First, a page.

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Cops: Calif. Shooting Was Almost a School Massacre

Suspect tried to enter classrooms
By Rob Quinn,  Newser Staff
Posted Nov 15, 2017 3:37 AM CST
Updated Nov 15, 2017 6:22 AM CST
California Gunman Tried to Enter Elementary School
Crime tape blocks off Rancho Tehama Road leading into the Rancho Tehama subdivision south of Red Bluff, Calif., following a fatal shooting on Tuesday, Nov. 14, 2017.   (Jim Schultz/The Record Searchlight via AP)

(Newser) – The mass shooting in California on Tuesday morning could have been a far more enormous horror if not for the quick thinking of staff at an elementary school, police say. A gunman that Tehama County Assistant Sheriff Phil Johnston describes as on a "killing rampage" shot randomly at people and homes as he drove toward Rancho Tehama School in the town of Corning, 130 miles north of Sacramento, reports the San Francisco Chronicle. Teachers heard gunfire and ordered a lockdown shortly before the gunman rammed a fence with a pickup and entered the grounds with a semi-automatic rifle. He roamed the grounds and shot out windows but left, apparently frustrated, after he was unable to access classrooms. "The quick action of the school officials saved countless lives and children," Johnston says. "It was monumental." In other developments:

  • Suspect identified. Sources tell the Sacramento Bee that the suspect, who fired shots in at least seven locations before he was killed by police, was Kevin Janson Neal, 43. Johnston says he was on a "bizarre, murderous rampage" to "get even with a neighbor."

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  • Injured students. The school, where the shooter spent six minutes, has around 100 students. Four people were killed in the rampage and at least 10 injured, including a student shot inside a classroom, ABC reports. The 6-year-old boy is in stable condition, authorities say. Other students were injured by glass from the windows. No students or teachers were killed.
  • Assault arrests. Neal was arrested in January for assaulting a woman who was killed in the Tuesday rampage, the Bee reports. According to court records, he was charged in April with assaulting a second woman in January.
  • Drug dispute. Neal's mother, who lives in North Carolina, says she posted his $160,000 bail after the January assault charge. She tells the AP her son grew marijuana and was in a dispute with neighbors he believed were cooking methamphetamine. She says when she spoke to him Monday, he said he felt like he was on a "cliff" and people were trying to "execute" him. She says he told her: "Mom, it's all over now. I have done everything I could do and I am fighting against everyone who lives in this area."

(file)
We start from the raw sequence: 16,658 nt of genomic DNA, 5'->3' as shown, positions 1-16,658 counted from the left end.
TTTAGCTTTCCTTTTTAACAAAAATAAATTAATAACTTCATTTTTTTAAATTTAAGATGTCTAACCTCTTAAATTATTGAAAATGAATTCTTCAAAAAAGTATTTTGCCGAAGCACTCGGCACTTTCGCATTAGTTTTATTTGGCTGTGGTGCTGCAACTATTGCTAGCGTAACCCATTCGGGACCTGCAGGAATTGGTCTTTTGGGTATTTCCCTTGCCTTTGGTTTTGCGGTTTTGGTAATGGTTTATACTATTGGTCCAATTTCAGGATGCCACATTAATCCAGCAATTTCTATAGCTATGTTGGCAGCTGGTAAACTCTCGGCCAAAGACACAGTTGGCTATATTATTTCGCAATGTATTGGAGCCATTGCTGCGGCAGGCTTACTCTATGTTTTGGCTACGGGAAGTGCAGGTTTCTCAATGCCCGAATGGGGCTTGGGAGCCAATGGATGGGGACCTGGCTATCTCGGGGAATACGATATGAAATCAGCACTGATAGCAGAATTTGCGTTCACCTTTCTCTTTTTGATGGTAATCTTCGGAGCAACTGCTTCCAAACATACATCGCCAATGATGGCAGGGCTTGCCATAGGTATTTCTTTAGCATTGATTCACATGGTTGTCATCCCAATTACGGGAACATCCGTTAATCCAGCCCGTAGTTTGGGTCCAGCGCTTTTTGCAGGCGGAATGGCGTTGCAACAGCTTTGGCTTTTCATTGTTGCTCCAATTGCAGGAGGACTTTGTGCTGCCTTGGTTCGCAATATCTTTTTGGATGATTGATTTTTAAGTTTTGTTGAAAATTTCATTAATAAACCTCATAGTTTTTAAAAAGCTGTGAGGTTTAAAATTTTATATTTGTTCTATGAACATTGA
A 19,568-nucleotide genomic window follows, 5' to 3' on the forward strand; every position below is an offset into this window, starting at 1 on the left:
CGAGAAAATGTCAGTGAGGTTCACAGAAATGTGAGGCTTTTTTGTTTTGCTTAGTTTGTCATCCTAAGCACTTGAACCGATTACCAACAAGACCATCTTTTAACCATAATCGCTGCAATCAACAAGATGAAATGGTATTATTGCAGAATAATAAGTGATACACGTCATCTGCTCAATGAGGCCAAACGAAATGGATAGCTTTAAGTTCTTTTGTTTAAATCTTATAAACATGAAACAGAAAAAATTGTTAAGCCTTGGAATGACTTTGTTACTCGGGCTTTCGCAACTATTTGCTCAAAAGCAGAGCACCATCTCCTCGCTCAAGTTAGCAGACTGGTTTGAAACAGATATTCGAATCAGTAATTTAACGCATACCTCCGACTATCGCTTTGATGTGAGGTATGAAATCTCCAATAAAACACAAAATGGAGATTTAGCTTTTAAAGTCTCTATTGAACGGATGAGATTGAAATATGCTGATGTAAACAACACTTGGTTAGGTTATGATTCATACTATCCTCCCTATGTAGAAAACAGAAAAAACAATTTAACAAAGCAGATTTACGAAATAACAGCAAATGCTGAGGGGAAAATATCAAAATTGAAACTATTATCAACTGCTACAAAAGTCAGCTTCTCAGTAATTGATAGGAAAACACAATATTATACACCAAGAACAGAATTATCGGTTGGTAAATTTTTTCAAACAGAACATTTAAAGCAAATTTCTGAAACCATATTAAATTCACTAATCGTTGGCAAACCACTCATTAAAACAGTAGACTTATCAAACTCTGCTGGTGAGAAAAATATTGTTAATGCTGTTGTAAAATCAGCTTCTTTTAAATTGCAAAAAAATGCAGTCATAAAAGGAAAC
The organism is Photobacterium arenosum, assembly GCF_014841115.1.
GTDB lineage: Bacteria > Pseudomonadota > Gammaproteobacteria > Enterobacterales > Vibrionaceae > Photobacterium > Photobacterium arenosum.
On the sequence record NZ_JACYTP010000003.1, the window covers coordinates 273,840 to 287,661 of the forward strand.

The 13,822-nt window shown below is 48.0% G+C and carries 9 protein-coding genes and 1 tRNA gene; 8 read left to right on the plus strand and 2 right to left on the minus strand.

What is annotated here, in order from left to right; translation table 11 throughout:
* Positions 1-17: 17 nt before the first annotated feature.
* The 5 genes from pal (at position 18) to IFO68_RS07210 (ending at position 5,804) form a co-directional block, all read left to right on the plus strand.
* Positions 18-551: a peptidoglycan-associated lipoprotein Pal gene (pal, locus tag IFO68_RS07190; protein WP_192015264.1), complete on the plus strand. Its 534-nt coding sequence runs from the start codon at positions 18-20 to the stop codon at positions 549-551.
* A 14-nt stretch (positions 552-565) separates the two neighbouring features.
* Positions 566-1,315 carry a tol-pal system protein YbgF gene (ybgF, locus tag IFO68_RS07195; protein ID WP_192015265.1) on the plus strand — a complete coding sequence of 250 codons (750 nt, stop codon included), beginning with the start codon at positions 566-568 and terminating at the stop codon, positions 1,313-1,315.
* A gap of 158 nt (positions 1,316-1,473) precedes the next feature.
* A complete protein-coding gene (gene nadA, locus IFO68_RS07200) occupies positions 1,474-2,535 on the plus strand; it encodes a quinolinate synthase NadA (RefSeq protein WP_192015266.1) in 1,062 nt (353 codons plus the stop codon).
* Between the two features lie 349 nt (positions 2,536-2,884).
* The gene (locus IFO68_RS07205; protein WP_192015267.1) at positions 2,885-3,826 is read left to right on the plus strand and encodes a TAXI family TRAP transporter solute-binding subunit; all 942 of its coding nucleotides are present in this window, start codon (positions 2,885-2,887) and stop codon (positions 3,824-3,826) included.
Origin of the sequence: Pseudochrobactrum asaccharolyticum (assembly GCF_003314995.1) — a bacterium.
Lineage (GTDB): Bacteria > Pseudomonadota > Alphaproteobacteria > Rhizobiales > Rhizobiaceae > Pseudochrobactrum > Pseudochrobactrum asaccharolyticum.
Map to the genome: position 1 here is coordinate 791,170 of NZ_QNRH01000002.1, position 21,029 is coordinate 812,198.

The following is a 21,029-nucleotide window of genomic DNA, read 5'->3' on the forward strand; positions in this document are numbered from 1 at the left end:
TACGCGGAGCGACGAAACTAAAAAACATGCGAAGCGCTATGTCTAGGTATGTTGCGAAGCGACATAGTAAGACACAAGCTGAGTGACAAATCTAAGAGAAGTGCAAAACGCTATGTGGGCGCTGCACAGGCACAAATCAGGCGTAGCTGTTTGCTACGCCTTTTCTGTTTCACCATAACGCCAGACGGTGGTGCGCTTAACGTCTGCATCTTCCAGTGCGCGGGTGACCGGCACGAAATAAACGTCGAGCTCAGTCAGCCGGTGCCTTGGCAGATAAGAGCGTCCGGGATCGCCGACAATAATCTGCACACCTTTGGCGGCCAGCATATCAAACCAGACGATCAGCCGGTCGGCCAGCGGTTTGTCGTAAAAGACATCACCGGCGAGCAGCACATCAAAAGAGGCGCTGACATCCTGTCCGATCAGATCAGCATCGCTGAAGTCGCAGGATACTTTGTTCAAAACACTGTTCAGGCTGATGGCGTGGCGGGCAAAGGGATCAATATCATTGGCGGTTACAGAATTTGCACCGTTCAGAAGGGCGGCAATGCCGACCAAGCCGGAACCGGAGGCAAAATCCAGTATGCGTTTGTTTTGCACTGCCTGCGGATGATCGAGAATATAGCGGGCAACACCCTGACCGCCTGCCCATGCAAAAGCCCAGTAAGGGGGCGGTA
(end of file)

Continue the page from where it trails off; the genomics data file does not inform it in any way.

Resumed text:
• Looming court date. The Red Bluff Daily News reports that Neal was due in court on Jan. 11, 2018, on charges of second-degree burglary, assault with a deadly weapon, false imprisonment by violence, discharge of a firearm with gross negligence, possession of an assault weapon, and misdemeanor battery. Court documents state that he owned an AR-15 Bushmaster rifle. Police haven't said whether that was the weapon used Tuesday.
  • An act of heroism. Local man Jessie Sanders tells KCRA that he ran to the school when he heard shots and tried to distract the gunman. "When I get there, the dude was shooting through the windows," he says. "And I said, 'Hey, why don't you shoot this way instead.'" He says his arm was grazed by a bullet when the gunman fired in his direction.
  • Domestic violence call. Police say Neal was the subject of a domestic violence call the day before the attack, the AP reports. They haven't provided details on the call, or on whether the suspect's bail conditions allowed him to possess weapons.
  • The timeline. Police say the rampage lasted around 45 minutes starting around 8am, the Bee reports. Police say the gunman killed two people near his Rancho Tehama home and drove to the school in a stolen pickup. After driving away from the school, he rammed the truck into a car and fatally shot at least one passenger. When a citizen who had been following stopped his car to see if everyone was OK, the gunman shot him and stole his vehicle. Police say officers then rammed the car, forcing him off the road, and the gunman was killed in an exchange of gunfire.
(Read more mass shootings stories.)

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